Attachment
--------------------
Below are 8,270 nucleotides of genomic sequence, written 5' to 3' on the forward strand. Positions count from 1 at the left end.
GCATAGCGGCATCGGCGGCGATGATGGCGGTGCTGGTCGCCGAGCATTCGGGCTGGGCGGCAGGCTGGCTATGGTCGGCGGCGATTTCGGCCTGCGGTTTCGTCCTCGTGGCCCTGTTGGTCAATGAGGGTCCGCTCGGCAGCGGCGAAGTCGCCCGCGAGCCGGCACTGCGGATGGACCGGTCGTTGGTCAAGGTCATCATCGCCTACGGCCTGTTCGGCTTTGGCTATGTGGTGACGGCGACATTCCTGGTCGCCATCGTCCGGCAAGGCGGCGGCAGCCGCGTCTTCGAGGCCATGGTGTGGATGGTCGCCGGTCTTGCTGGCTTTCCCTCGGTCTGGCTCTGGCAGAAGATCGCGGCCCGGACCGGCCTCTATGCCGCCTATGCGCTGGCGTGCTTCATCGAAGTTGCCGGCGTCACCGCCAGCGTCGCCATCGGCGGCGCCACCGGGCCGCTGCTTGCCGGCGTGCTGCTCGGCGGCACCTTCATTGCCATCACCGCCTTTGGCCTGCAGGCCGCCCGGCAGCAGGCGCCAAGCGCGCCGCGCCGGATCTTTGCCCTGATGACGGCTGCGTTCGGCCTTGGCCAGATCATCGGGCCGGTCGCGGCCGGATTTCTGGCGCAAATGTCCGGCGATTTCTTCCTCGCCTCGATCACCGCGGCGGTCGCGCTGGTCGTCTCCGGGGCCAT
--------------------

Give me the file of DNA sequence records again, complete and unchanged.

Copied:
Below are 8,270 nucleotides of genomic sequence, written 5' to 3' on the forward strand. Positions count from 1 at the left end.
GCATAGCGGCATCGGCGGCGATGATGGCGGTGCTGGTCGCCGAGCATTCGGGCTGGGCGGCAGGCTGGCTATGGTCGGCGGCGATTTCGGCCTGCGGTTTCGTCCTCGTGGCCCTGTTGGTCAATGAGGGTCCGCTCGGCAGCGGCGAAGTCGCCCGCGAGCCGGCACTGCGGATGGACCGGTCGTTGGTCAAGGTCATCATCGCCTACGGCCTGTTCGGCTTTGGCTATGTGGTGACGGCGACATTCCTGGTCGCCATCGTCCGGCAAGGCGGCGGCAGCCGCGTCTTCGAGGCCATGGTGTGGATGGTCGCCGGTCTTGCTGGCTTTCCCTCGGTCTGGCTCTGGCAGAAGATCGCGGCCCGGACCGGCCTCTATGCCGCCTATGCGCTGGCGTGCTTCATCGAAGTTGCCGGCGTCACCGCCAGCGTCGCCATCGGCGGCGCCACCGGGCCGCTGCTTGCCGGCGTGCTGCTCGGCGGCACCTTCATTGCCATCACCGCCTTTGGCCTGCAGGCCGCCCGGCAGCAGGCGCCAAGCGCGCCGCGCCGGATCTTTGCCCTGATGACGGCTGCGTTCGGCCTTGGCCAGATCATCGGGCCGGTCGCGGCCGGATTTCTGGCGCAAATGTCCGGCGATTTCTTCCTCGCCTCGATCACCGCGGCGGTCGCGCTGGTCGTCTCCGGGGCCAT